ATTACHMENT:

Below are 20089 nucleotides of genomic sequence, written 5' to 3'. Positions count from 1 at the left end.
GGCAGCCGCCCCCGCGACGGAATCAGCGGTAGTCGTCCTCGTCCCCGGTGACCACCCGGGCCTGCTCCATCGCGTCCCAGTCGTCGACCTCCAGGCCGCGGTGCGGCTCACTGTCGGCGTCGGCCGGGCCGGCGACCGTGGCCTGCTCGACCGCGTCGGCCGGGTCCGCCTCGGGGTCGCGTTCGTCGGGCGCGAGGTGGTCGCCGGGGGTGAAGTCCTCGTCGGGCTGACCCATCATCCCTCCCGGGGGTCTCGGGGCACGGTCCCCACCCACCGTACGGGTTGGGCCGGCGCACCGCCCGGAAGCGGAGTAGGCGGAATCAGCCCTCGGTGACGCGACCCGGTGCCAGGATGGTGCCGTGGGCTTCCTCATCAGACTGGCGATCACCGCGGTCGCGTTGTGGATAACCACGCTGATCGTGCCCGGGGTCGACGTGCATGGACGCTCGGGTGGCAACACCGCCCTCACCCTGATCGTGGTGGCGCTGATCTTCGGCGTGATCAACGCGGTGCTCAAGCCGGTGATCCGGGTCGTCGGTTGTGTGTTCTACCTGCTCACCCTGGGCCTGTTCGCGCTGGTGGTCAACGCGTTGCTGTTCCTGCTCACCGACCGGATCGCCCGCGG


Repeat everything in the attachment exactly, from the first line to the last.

Below are 20089 nucleotides of genomic sequence, written 5' to 3'. Positions count from 1 at the left end.
GGCAGCCGCCCCCGCGACGGAATCAGCGGTAGTCGTCCTCGTCCCCGGTGACCACCCGGGCCTGCTCCATCGCGTCCCAGTCGTCGACCTCCAGGCCGCGGTGCGGCTCACTGTCGGCGTCGGCCGGGCCGGCGACCGTGGCCTGCTCGACCGCGTCGGCCGGGTCCGCCTCGGGGTCGCGTTCGTCGGGCGCGAGGTGGTCGCCGGGGGTGAAGTCCTCGTCGGGCTGACCCATCATCCCTCCCGGGGGTCTCGGGGCACGGTCCCCACCCACCGTACGGGTTGGGCCGGCGCACCGCCCGGAAGCGGAGTAGGCGGAATCAGCCCTCGGTGACGCGACCCGGTGCCAGGATGGTGCCGTGGGCTTCCTCATCAGACTGGCGATCACCGCGGTCGCGTTGTGGATAACCACGCTGATCGTGCCCGGGGTCGACGTGCATGGACGCTCGGGTGGCAACACCGCCCTCACCCTGATCGTGGTGGCGCTGATCTTCGGCGTGATCAACGCGGTGCTCAAGCCGGTGATCCGGGTCGTCGGTTGTGTGTTCTACCTGCTCACCCTGGGCCTGTTCGCGCTGGTGGTCAACGCGTTGCTGTTCCTGCTCACCGACCGGATCGCCCGCGG